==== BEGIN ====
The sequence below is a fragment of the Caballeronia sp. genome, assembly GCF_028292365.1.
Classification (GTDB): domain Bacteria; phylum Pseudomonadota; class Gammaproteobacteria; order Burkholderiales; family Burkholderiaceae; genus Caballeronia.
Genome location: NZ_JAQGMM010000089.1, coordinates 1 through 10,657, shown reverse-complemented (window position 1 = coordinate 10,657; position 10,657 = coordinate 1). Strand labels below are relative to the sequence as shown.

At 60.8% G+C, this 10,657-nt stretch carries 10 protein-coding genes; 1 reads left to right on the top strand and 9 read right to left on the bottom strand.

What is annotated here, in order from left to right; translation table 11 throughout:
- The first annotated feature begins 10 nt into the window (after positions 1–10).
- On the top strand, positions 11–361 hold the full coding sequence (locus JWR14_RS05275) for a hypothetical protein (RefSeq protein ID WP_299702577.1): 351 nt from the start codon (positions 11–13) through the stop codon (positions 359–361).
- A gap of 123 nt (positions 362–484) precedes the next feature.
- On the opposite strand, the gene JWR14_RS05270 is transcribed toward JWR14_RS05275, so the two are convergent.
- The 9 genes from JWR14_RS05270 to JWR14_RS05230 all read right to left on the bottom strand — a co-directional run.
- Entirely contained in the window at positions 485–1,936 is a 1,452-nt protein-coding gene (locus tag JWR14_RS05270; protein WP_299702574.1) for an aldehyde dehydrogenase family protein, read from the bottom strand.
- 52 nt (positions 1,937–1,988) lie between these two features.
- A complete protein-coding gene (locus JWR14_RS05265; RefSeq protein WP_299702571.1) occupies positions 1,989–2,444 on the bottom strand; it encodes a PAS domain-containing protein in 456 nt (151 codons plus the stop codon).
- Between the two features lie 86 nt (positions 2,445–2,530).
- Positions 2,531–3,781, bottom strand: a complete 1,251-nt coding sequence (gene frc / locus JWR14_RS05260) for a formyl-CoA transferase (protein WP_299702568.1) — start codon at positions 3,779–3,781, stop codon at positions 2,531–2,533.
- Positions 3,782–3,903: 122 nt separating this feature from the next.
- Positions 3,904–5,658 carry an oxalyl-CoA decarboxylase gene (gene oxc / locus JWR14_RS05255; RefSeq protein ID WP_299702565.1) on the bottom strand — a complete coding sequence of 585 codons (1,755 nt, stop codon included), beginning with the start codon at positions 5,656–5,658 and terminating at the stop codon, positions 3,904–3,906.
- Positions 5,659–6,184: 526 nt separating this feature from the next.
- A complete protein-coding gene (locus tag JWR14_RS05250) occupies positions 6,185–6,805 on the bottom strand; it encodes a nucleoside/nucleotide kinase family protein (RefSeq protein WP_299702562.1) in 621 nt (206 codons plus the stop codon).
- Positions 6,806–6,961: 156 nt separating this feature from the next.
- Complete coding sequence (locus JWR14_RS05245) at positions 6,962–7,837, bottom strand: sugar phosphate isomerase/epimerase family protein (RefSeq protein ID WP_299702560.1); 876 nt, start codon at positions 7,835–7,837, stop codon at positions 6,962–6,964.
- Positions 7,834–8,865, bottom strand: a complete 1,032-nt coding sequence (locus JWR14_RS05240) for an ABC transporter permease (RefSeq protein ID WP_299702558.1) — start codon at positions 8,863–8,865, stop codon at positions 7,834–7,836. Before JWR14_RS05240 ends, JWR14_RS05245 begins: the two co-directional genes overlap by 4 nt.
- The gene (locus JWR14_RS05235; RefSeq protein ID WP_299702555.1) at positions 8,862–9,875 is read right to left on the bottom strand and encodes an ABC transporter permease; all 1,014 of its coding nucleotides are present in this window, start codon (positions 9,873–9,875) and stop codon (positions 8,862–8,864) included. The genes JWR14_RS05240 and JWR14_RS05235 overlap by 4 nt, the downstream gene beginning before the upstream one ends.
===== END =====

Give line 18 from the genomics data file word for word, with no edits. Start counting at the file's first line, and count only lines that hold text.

- Positions 5,659–6,184: 526 nt separating this feature from the next.